Excluding one-time costs, Oracle announced a second-quarter profit of $549 million, or 10 cents a share, compared with last year's second-quarter profit of $623 million, or 11 cents a share. Wall Street analysts had expected revised earnings of 10 cents a share.
For its second quarter, which ended Nov. 30, revenue fell 11 percent, from $2.66 billion last year to $2.36 billion this year.
Oracle Chief Executive Larry Ellison last month warned that Oracle would miss analyst estimates of 11 cents per share. At the time, he said he expected profits of 9 cents to 10 cents per share.
"Sept. 11 had a significant impact. Since it occurred during the first month of Q2, the impact ran through the entire quarter," Jeff Henley, Oracle's chief financial officer, said during a conference call with analysts. "Our current assumption is that we hit the bottom in Q2. Things have begun to normalize, and things will begin to pick up slowly."
New software licenses from database, application server software, and business software applications fell 27 percent, while software license renewals jumped 8 percent, and product support services increased 12 percent. Services revenue was flat.
New second-quarter sales of database software fell 21 percent to $640 million year over year, while business application software revenue plummeted 42 percent year over year to $163.1 million, Oracle executives said.
During Thursday's conference call, Henley predicted that sales for the third quarter would improve, but overall revenue would still decline year over year. He said he expects fourth-quarter revenue to remain flat year over year. In the new fiscal year, "things progressively get better," he said.
While databases are Oracle's bread and butter, the company also competes against SAP, Siebel Systems and PeopleSoft by selling an e-business suite of software that includes accounting, human resources, and manufacturing applications, as well as customer relationship management software that automates a company's sales and marketing tasks and other customer needs.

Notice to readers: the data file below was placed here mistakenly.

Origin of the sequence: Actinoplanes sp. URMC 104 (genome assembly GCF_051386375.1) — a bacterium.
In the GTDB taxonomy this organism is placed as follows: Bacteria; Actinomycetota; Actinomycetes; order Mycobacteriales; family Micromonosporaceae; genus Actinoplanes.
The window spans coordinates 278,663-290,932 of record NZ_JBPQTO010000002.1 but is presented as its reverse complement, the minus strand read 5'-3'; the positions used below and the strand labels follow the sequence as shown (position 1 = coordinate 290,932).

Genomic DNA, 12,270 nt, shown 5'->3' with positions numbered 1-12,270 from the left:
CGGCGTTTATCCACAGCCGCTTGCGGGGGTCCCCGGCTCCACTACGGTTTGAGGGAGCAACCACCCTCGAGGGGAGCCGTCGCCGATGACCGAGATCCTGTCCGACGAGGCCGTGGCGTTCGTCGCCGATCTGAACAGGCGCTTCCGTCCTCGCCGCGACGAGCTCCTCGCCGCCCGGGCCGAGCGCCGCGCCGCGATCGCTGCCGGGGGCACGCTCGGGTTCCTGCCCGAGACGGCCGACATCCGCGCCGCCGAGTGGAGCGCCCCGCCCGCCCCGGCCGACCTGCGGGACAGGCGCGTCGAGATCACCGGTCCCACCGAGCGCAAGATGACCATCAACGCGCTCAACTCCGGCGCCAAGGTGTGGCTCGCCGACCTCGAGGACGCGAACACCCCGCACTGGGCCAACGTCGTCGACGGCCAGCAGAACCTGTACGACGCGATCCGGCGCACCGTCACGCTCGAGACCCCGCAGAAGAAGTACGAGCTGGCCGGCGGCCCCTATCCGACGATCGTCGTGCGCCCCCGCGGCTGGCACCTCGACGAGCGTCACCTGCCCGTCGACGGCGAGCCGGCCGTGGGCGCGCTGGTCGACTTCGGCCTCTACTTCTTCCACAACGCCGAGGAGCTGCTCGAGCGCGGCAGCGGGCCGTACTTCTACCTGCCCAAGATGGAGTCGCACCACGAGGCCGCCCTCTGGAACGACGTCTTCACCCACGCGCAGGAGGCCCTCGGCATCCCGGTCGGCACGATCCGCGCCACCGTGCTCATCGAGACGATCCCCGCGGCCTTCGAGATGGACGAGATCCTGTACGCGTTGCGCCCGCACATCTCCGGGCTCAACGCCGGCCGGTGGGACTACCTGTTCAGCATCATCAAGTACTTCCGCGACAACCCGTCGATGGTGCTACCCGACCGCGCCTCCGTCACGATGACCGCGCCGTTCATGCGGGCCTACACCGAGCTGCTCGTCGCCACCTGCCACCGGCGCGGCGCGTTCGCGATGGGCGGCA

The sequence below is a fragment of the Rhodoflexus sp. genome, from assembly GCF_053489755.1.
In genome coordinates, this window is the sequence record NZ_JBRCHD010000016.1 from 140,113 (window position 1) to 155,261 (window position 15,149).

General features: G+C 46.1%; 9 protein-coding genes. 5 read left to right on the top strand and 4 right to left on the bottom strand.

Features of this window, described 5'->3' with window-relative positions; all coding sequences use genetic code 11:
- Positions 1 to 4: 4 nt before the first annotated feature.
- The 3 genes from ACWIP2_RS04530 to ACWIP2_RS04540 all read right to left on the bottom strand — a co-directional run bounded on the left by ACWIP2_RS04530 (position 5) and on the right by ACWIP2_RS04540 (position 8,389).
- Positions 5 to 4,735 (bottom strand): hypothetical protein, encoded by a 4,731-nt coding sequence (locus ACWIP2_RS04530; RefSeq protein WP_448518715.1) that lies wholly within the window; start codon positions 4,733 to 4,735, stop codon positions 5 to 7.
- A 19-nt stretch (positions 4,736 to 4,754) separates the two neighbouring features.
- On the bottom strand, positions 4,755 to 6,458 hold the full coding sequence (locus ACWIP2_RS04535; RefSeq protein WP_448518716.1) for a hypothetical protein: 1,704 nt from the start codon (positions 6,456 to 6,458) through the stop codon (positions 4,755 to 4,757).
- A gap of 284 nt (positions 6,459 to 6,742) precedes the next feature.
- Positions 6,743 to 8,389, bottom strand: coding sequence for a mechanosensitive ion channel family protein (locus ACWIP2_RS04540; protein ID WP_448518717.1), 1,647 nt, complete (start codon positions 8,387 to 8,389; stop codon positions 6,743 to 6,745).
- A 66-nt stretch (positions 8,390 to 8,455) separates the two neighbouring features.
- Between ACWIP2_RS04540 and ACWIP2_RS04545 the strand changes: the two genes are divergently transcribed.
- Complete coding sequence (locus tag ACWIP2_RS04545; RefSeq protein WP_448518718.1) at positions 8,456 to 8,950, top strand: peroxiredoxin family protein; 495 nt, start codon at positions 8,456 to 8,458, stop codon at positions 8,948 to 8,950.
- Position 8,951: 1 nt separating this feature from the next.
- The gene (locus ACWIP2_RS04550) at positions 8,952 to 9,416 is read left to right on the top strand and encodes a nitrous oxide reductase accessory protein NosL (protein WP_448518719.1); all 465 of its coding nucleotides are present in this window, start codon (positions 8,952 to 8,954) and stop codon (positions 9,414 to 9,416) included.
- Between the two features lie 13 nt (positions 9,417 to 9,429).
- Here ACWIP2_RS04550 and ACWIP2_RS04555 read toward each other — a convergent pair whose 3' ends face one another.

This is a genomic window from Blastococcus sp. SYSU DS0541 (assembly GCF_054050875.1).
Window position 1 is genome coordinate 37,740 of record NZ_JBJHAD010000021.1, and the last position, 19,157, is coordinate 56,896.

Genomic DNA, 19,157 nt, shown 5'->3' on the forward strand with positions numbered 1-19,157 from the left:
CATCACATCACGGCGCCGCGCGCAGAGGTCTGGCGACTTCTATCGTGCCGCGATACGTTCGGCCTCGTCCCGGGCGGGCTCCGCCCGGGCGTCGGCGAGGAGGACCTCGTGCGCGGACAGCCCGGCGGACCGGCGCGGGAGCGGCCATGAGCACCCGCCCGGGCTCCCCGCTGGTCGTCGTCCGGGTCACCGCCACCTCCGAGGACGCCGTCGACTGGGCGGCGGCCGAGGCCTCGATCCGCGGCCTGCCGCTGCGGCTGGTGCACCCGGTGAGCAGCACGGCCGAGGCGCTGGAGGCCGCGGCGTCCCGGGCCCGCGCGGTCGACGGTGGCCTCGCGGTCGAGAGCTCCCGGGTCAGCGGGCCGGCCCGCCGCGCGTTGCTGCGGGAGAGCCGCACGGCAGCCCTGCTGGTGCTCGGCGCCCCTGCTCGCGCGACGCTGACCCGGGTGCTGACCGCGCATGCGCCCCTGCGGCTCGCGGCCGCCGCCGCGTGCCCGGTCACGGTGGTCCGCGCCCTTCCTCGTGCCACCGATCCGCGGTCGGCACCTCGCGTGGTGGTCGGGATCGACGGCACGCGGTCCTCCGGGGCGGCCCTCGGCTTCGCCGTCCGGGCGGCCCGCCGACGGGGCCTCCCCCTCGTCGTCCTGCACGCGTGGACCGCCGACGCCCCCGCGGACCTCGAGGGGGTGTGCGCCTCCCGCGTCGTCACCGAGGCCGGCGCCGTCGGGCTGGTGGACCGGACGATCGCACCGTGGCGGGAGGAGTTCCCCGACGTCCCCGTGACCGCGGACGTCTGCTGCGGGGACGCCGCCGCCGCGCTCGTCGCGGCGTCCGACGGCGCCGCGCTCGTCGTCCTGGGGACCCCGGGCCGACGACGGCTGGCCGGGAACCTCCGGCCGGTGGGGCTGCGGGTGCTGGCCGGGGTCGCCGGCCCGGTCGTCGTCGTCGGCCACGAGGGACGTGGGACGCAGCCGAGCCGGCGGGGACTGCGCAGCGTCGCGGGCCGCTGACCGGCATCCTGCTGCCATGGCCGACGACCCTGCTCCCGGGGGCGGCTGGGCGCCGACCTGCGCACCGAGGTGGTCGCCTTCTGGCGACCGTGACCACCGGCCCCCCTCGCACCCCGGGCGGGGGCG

Oracle's application server software grew 52 percent in the quarter, Oracle executives said. Oracle competes against IBM, BEA Systems, Sun Microsystems and others in the lucrative market for application servers--software that runs e-business and other Web site transactions.
Oracle also reported an operating margin of 35 percent. Margins are the difference between a company's revenue and its costs.
With the database market maturing, Oracle executives said the company's three other products--the e-business software suite; Oracle.com, which offers software that businesses can rent over the Web; and application servers--represent the fastest-growing portions of the business.
The application server business can be "half as big as our database business, maybe three-quarters," Ellison said in the conference call. "We think it's a hugely profitable business. We believe we will gain market share very rapidly." Wall Street analysts say judging Oracle's current second-quarter sales with last year's is a tough comparison because the company's business was still booming last year. At the time, the Internet downturn was just beginning, and the spending slowdown had not hit Internet infrastructure software companies.
"This was one of their most challenging quarters in a long time," said analyst Bob Austrian, of Banc of America Securities. "Last year was uniquely strong, and this year is uniquely weak."
Because Oracle was in the throes of the economic slowdown this past summer, the company will have the potential to show big revenue growth by the middle of calendar year 2002 if the economy improves by then, Austrian said.